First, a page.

The city wants you to help grow a new urban forestry strategy.

Council signed off on $150,000 last year to hire a consultant to lead the creation of a strategy to grow, monitor and protect Hamilton’s urban tree canopy.

The two-year study is expected to include plenty of public feedback and consultation with environmental groups and agencies, said by project lead Cathy Plosz.

Eventually, the strategy will guide decisions about planting and maintaining trees in urban Hamilton — ideally, with help from beefed-up monitoring numbers.

“What inventory numbers we have right now are quite out of date,” said Plosz — particularly since the city began cutting down thousands of trees the invasive emerald ash borer killed.

“Knowing what we have will allow us to better manage the canopy in the future.”

It’s possible the city is losing ground in its stated goal to reach a 30 per cent urban forest cover. The city sat at an estimated 18 per cent when it passed a city-wide woodlands protection bylaw in 2014 — and before the invasive ash borer beetle took an even bigger bite out of Hamilton’s ash tree population.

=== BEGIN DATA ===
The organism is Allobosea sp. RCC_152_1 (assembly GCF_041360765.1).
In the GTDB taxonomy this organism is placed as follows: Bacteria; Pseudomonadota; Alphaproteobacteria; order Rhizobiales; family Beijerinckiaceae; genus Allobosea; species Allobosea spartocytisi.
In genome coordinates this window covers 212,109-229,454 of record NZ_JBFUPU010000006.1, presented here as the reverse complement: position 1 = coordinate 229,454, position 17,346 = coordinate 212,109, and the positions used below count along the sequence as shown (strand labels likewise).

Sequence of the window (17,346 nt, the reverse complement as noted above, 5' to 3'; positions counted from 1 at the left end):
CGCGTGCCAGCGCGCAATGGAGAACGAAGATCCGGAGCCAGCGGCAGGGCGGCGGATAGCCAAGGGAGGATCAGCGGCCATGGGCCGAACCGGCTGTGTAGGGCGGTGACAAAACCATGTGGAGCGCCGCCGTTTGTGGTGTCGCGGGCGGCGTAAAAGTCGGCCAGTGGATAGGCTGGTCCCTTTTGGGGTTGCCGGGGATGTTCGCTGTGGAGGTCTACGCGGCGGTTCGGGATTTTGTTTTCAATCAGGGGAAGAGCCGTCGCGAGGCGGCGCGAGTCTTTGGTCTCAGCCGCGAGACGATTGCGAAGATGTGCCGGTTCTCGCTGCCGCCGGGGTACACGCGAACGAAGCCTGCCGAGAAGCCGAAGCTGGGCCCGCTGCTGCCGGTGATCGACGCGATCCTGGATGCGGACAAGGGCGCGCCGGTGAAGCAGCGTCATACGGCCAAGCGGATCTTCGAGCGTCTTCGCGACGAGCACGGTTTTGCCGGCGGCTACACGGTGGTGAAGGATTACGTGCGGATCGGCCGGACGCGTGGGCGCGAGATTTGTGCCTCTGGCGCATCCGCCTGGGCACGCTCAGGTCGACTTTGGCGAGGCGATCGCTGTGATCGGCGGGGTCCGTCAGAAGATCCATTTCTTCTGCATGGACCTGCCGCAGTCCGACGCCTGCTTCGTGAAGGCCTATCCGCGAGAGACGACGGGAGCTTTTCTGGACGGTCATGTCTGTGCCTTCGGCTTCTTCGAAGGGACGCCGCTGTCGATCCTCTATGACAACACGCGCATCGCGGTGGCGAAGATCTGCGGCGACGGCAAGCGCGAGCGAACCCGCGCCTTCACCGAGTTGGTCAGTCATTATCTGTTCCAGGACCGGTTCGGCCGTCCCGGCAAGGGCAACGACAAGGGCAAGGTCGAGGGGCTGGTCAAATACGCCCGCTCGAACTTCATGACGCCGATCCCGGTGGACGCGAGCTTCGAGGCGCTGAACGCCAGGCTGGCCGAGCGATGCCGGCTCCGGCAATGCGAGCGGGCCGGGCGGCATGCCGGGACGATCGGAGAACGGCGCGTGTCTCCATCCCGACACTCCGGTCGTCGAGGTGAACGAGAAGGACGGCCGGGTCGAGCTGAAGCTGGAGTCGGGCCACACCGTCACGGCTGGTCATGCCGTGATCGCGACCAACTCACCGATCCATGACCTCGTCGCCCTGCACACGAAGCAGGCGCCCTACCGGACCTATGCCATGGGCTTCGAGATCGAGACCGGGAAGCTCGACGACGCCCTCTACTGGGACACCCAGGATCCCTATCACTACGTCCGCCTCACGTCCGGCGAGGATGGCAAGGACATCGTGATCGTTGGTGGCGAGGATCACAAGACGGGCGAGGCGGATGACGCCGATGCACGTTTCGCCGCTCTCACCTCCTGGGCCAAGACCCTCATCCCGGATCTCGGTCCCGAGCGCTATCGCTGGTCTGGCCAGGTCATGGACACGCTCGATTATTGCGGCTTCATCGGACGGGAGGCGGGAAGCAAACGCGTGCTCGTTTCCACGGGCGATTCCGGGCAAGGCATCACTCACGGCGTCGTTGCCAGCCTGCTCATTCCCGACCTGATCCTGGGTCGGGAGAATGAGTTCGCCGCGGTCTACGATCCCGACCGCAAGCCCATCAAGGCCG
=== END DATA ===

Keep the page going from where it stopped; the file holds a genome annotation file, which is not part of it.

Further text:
Environment Hamilton head Lynda Lukasik said she’s encouraged work on the long-awaited strategy is underway.

That group, partnered with the Hamilton Naturalists’ Club, has been using citizen volunteers to inventory trees in city neighbourhoods as part of its climate-change-fighting Trees Please program.

“We’re pretty excited. It’s the right thing to do for Hamilton,” said Lukasik. “That sort of co-ordination is going to help everyone who is already out there working on these issues.”

The strategy is not expected to be completed until 2019. A separate rural forest strategy is expected to be studied at a later date.

But Plosz said a consultant will be hired early this year, and consultation with interested groups and the public will occur throughout the two-year study.